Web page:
customers.Add(cust3)

        Return customers
    End Function

C#:

// Create sample data.
private Customers GetCustomers()
{
    Customers customers = new Customers();

    // Create 3 sample customers,
    // each with 3 sample orders.
    Customer cust1 = new Customer("1", "A Bike Store", "Seattle");
    Orders cust1Orders = new Orders();
    cust1Orders.Add(new Order(1, cust1.CustomerID));
    cust1Orders.Add(new Order(2, cust1.CustomerID));
    cust1Orders.Add(new Order(3, cust1.CustomerID));
    cust1.Orders = cust1Orders;

    Customer cust2 = new Customer("2", "Progressive Sports", "Renton");
    Orders cust2Orders = new Orders();
    cust2Orders.Add(new Order(4, cust2.CustomerID));
    cust2Orders.Add(new Order(5, cust2.CustomerID));
    cust2Orders.Add(new Order(6, cust2.CustomerID));
    cust2.Orders = cust2Orders;

    Customer cust3 = new Customer("3", "Advanced Bike Components", "Irving");
    Orders cust3Orders = new Orders();
    cust3Orders.Add(new Order(7, cust3.CustomerID));
    cust3Orders.Add(new Order(8, cust3.CustomerID));
    cust3Orders.Add(new Order(9, cust3.CustomerID));
    cust3.Orders = cust3Orders;

    // Add the sample customer objects to the 
    // Customers collection.
    customers.Add(cust1);
    customers.Add(cust2);
    customers.Add(cust3);

    return customers;
}
Load the Objects with Sample Data and Assign the Data to the CollectionViewSource to Facilitate Databinding

Load data into your objects and bind to the controls by setting the generated CollectionViewSource (CustomersViewSource in this example) to your data. Be sure to load your data at runtime. Set the CollectionViewSource.Source property to your data in the controls Loaded event handler. The following code shows how to load data when the application is running (not in design mode):

  • Create an event handler for the control’s Loaded event and replace the generated code with the following:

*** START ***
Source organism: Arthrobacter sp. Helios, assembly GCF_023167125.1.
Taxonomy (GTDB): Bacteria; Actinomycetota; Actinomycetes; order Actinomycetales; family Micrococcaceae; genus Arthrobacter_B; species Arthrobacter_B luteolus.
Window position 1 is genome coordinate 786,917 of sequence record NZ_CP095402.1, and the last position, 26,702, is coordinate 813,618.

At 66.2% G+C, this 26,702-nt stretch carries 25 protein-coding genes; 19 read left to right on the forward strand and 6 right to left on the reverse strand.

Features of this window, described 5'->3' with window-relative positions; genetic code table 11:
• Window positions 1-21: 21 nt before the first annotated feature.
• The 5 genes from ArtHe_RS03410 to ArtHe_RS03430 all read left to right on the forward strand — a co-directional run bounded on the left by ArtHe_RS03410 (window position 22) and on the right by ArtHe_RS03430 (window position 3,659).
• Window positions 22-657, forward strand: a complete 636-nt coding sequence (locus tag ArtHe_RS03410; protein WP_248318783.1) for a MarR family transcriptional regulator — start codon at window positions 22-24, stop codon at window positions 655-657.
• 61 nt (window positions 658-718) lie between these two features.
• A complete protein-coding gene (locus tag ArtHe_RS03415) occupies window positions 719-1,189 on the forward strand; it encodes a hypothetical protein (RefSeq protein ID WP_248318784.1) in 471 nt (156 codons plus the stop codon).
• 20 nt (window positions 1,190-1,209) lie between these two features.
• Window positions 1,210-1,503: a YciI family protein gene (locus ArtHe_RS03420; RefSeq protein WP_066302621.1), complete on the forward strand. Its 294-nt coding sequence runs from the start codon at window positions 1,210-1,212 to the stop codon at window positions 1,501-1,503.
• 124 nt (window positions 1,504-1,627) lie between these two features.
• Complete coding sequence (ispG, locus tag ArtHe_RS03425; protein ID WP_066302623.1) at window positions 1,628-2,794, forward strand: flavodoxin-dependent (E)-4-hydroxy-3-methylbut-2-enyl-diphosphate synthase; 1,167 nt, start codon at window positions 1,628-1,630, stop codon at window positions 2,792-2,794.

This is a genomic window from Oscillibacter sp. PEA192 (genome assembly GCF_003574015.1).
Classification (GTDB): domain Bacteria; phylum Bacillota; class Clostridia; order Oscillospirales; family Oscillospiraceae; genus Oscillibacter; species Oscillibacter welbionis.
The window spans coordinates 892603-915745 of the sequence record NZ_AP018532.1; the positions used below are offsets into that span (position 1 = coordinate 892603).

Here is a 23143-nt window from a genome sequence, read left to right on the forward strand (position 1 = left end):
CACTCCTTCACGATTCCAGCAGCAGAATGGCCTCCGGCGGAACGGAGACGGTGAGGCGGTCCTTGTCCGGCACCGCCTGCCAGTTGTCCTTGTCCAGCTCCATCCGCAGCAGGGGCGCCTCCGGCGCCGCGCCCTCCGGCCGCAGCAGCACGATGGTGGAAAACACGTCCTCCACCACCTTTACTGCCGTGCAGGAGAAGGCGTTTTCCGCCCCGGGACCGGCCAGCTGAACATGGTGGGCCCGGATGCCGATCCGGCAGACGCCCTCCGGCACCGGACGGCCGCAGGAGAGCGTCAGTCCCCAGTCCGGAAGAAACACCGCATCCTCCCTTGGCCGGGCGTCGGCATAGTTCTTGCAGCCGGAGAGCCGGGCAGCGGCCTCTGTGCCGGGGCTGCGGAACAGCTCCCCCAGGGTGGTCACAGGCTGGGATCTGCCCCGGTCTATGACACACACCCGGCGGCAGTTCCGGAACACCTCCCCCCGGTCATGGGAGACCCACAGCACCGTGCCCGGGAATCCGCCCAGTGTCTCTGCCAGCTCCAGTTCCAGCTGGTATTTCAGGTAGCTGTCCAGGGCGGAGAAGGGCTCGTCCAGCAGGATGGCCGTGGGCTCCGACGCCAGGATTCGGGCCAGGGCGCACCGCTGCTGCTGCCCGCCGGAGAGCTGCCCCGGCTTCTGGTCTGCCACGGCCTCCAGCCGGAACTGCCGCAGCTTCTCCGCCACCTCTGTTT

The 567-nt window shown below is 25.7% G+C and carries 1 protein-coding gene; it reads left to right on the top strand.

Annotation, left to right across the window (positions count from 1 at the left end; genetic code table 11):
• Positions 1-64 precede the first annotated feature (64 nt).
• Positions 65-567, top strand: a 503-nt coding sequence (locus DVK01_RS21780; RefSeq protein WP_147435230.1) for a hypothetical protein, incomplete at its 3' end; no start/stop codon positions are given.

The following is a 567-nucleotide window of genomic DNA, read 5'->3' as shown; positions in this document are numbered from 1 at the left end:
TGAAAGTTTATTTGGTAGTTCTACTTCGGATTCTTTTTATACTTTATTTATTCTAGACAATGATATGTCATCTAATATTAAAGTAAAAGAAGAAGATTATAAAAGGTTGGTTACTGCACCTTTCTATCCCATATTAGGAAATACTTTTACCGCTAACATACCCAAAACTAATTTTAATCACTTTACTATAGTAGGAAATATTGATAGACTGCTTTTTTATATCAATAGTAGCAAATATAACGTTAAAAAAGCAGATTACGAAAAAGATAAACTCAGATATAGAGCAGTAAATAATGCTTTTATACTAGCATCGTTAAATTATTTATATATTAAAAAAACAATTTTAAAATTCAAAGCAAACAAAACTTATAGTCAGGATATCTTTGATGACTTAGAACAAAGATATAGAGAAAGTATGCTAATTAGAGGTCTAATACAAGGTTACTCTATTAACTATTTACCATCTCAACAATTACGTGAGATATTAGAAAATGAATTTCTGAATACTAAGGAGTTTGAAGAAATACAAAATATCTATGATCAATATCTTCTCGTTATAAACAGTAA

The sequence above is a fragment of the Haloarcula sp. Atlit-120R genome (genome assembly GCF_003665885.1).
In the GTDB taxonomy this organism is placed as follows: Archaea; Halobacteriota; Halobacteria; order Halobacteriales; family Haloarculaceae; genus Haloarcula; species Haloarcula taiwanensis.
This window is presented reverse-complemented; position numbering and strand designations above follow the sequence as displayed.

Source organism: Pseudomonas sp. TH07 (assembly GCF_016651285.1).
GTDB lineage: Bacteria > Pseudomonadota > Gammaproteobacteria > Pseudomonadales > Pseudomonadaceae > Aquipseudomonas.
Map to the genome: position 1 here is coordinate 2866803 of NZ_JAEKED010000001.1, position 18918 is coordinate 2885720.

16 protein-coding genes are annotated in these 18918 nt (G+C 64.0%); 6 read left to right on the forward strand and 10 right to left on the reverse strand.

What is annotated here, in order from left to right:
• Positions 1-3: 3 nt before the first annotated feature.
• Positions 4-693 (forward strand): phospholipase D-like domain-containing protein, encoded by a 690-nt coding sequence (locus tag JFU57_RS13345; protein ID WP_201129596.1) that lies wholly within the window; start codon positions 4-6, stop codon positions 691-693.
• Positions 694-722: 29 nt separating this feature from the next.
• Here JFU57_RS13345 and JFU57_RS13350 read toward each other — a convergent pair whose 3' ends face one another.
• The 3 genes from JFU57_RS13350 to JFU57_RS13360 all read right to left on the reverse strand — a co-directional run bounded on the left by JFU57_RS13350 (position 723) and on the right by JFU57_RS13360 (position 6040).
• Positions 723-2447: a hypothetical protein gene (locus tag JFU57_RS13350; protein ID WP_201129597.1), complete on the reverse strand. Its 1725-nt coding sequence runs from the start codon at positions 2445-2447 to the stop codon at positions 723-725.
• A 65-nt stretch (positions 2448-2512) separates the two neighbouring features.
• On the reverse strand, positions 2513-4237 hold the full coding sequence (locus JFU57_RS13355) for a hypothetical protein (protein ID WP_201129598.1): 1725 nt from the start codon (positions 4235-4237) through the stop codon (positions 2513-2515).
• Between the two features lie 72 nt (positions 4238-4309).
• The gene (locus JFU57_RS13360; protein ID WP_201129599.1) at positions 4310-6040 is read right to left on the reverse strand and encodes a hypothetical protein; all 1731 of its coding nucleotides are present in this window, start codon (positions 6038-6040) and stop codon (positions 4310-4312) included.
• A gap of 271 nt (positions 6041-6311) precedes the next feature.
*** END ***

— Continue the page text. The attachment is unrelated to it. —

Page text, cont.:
Visual Basic:

        'Do not load your data at design time.
        If Not (System.ComponentModel.DesignerProperties.GetIsInDesignMode(Me)) Then
            'Load your data here and assign the result to the CollectionViewSource.
            Dim myCollectionViewSource As System.Windows.Data.CollectionViewSource =
                CType(Me.Resources("CustomersViewSource"), System.Windows.Data.CollectionViewSource)
            myCollectionViewSource.Source = GetCustomers()
        End If

C#:

        // Do not load your data at design time.
        if (!System.ComponentModel.DesignerProperties.GetIsInDesignMode(this))
        {
            //Load your data here and assign the result to the CollectionViewSource.
            System.Windows.Data.CollectionViewSource myCollectionViewSource = 
                (System.Windows.Data.CollectionViewSource)this.Resources["customersViewSource"];
            myCollectionViewSource.Source = GetCustomers();
        }

 

Run and Test the Application

Build and run the application to verify that you can view customer records.

  • Verify that the 3 sample customers appear in the datagrid and the selected customer's orders are displayed in the orders grid.
  • Select a different customer and verify that the orders are updated to display only the orders for the selected customer.

ObjectBinding4

 

Conclusion

Visual Studio 2010 provides drag-and-drop data binding from the Data Sources window to the Silverlight designer. Running the Data Source Configuration Wizard in Silverlight applications simplifies the process of rendering data-bound controls to present application data to users.